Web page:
Two New Jersey scratch-off lottery tickets were tucked in a birthday card. I knew I didn’t win but I became intrigued by the concept of lotteries.
I discovered they have a long history traceable to ancient times.
According to the North American Association of State and Provincial Lotteries (NA, a type of lottery funded the building of the Great Wall in China.
In the Old Testament, in the book of Numbers (26: 55 – 56) Moses takes a census of the people of Israel and divides the land among them by lot.
Emperors Nero and Augustus had lotteries to give away property and slaves during Roman festivals and holidays.
Burgundy and Flanders in the 15th century held some of the first European lotteries. The funds were used for defense or aid to poor.
Ventura, considered to be the first European lottery to award monetary prizes, was held in the Italian city-state of Modern in 1476.
However, the lottery that came to serve as the model for modern lotteries was the Genoese Lottery named for the game which originated in the Italian city of Genoa in the 17th century. It quickly spread to other Italian cities and elsewhere.
Italy’s first national lottery was created in 1863 providing income for the unified Italian nation.
In 1566, England’s Queen Elizabeth l needed to raise money for repairing harbors and other public projects. She had two choices: levy a new tax on her citizens or hold a lottery. Elizabeth I established England’s first state lottery. The cost was high, limited pool of 400,000 and included other goods. To sweeten the pot, all participants would be granted immunity from arrest, felonies or treason.
The Irish Hospitals’ Sweepstakes, commonly known as the “Irish Sweepstakes” begun in the 1930s was established to fund hospitals. A state lottery replaced it in 1987.
The Sydney Opera House in Australia was another large-scale project underwritten with lottery funds.
Lotteries found their way to our shores in 1621 to help finance the Jamestown settlement.
Then again in 1776 when the Continental Congress established a lottery to raise funds for the American Revolution.
Even though that lottery was jettisoned, over time other localized private lotteries were created.
One example was the lottery that raised money to rebuild Boston’s Faneuil Hall after a devastating fire in 1761.
Proceeds from other public lotteries aided in the building of many colleges. In 1814, the Queen’s College (now Rutgers University)
in New Brunswick, NJ was a beneficiary of lottery proceeds.
The popularity of lotteries has ebbed and flowed marred by corruption, scandals and shifting public sentiment.
Louisiana’s lottery was enormously successful over its 25-year run from 1869 – 1894 in all states. In 1890, President Harrison and the Congress condemned lotteries as “swindling and demoralizing” and prohibited the interstate transportation of lottery tickets.
These actions had a chilling effect and Louisiana was the last U.S. state lottery until 1964 when New Hampshire launched its own sweepstakes on March 12, 1964.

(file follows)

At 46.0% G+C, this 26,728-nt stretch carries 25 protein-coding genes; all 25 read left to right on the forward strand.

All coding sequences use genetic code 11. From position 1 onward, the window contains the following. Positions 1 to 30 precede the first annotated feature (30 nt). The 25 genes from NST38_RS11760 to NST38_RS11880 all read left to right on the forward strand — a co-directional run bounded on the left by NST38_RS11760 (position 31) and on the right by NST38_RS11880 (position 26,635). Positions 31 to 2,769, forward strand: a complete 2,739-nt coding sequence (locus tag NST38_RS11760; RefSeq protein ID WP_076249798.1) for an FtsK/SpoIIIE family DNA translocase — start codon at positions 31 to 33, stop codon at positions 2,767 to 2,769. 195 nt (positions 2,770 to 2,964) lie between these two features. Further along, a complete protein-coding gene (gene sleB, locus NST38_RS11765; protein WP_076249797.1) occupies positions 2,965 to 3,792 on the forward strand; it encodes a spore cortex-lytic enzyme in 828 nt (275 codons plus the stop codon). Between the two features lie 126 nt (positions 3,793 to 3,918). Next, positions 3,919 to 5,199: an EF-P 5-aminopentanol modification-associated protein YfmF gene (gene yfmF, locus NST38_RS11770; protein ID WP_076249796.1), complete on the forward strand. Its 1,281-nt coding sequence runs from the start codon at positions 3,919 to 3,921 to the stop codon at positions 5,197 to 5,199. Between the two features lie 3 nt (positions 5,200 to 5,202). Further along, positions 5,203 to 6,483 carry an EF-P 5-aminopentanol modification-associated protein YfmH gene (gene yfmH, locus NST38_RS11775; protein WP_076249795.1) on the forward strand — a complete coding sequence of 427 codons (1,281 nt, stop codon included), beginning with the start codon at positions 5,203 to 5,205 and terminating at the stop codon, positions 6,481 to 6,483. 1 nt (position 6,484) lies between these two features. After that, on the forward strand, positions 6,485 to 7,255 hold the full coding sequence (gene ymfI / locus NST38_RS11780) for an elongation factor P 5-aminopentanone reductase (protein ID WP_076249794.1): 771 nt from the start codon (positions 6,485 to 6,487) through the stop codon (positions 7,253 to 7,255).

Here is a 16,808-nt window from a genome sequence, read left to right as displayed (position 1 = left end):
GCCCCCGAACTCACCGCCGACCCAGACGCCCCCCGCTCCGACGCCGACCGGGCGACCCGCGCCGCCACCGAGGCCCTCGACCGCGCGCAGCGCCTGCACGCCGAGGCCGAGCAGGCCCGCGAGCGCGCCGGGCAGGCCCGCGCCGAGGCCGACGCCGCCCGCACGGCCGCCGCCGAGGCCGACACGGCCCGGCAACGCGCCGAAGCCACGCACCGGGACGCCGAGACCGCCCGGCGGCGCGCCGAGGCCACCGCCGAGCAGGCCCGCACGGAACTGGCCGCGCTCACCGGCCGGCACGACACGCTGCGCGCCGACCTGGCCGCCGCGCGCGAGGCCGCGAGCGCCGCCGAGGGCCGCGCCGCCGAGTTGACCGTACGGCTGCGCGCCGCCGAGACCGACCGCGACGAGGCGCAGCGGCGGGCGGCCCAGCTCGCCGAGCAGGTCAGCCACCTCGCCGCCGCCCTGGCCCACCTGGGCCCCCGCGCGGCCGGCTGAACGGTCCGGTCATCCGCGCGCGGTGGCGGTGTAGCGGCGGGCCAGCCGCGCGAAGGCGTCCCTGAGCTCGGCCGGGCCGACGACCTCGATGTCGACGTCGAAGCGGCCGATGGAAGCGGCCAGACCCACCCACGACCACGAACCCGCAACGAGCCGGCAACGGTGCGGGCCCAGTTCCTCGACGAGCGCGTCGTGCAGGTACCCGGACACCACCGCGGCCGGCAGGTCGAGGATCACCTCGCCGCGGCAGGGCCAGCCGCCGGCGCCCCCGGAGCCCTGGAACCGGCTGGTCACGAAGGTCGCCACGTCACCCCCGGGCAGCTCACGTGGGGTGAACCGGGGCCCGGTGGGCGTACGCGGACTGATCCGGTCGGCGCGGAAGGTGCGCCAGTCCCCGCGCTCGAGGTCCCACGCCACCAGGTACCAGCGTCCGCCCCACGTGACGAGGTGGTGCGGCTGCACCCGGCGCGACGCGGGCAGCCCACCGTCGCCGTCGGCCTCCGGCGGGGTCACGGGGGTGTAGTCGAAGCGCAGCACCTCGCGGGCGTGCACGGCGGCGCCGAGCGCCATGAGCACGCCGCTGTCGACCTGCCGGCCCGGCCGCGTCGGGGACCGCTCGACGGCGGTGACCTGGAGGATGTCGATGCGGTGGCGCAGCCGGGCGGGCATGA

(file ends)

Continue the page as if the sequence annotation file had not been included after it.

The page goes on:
The New Jersey State Lottery was launched In November, 1969.
New Jersey voters overwhelmingly approved a constitutional amendment that called for the establishment of a State Lottery as part of the general election. The 81.5 percent majority in favor of a Lottery was one of the largest in New Jersey political history.
On December 16, 1970, the first lottery ticket was sold to Gov. William T. Cahill.
Net proceeds of the lottery are constitutionally dedicated to benefit state institutions and state aid for education.
The lottery generates approximately $1 billion dollars annually in net proceeds.
However, beginning in 2018, the Lottery's net proceeds for a 30-year term will used to bolster New Jersey's critically underfunded public employee pension system for teachers, police and fire personnel and other public employees in conformance through the Lottery Enterprise Contribution Act, P.L. 2017, c.98 passed on July 4, 2017.
At the end of this 30-year contribution term, the state pension plans are expected to be 90 percent funded. In year thirty-one, the lottery enterprise reverts back to the state.
There are only five US states currently without a state lottery: Alabama, Alaska, Hawaii, Utah and Nevada.
The absence of the lottery in Alabama, Hawaii and Utah reflect the potential implications of gambling.
However, Alaska’s abundant oil resources provide extra state funds. Nevada sources additional state funding through casino gambling profits.
Click on this link for the North American State and Provincial Lotteries (NASPL) to see how the remaining 45 states with lotteries use their lottery net proceeds.
Please note that the information on the NASPL website reflects data collected for the fiscal year 2016.
Lewis, Danny. "Queen Elizabeth I held England’s first official lottery 450 years ago." Smithsonian Magazine , 13 Jan. 2016, Accessed 29 https://bit.ly/3NtWJWR Mar. 2022.
Herman, Robert D. and Glimne, Dan. "lottery". Encyclopedia Britannica, 5 Mar. 2013, https://www.britannica.com/topic/lottery. Accessed 29 March 2022.
"Interesting facts about the Sydney Opera House 15 pieces of useful trivia about the beloved building." Sydney Opera House , www.sydneyoperahouse.com/our-story/sydney-opera-house-facts.html. Accessed 29 Mar. 2022.
"History: giving dreams a chance since 1970." New Jersey State Lottery , www.njlottery.com/en-us/aboutus/history.html.
Accessed 29 Mar. 2022.
Petrecca, Steven M. "The Lottery Enterprise Contribution Act - Why it is important ." New Jersey Department of the Treasury, The Bond Buyer , 25 July 2017, https://bit.ly/3qIOLiL. Accessed 29 Mar. 2022.
LegiScan, legiscan.com/NJ/S3312/2016. Accessed 29 Mar 2022
"Where does the money go?" North American Association of State and Provincial Lotteries, www.naspl.org/wherethemoneygoes/. Accessed 29 Mar. 2022.
No discussion about plastic can be had without knowledge of how we got here. It begins with ivory. Its historical source is rooted in the carnage of killing elephants (mostly), whales, walruses, narwhals, hippopotamuses, and warthogs for their tusks. Ivory was used for piano keys, hair combs, men’s dress collars, dentures, religious items, jewelry and incredibly, billiard balls. Billiards was a huge indoor recreational game in the late 19th century.
Ivory billiard ball
Ivory’s burgeoning demand gave way to the desire to find a suitable and less expensive substitute. Celluloid was the first commercial response to this need.
Henry Stanton Chapman, the Glen Ridge Library’s original benefactor, made his fortune in celluloid manufacturing. He owned and operated the Arlington Company in Arlington, NJ, which is a neighborhood in Kearny. He sold it to DuPont circa 1914. He then went on to manage his investments and engage in local philanthropic endeavors in Glen Ridge. His $50,000 donation provided the funds to build our library, which opened to the public in May 1918.
Celluloid’s popularity began to wane toward the middle of the 20th century, following the introduction of plastics based on entirely synthetic polymers created from petroleum. The word “plastic” come from the Greek word "plastikos," which means “capable of being shaped or molded.”
1907 - Bakelite is invented. 1939 - Nylon is launched.
1941 - PET (polyethylene terephthalate) is first produced. PET is now used to make plastic bottles.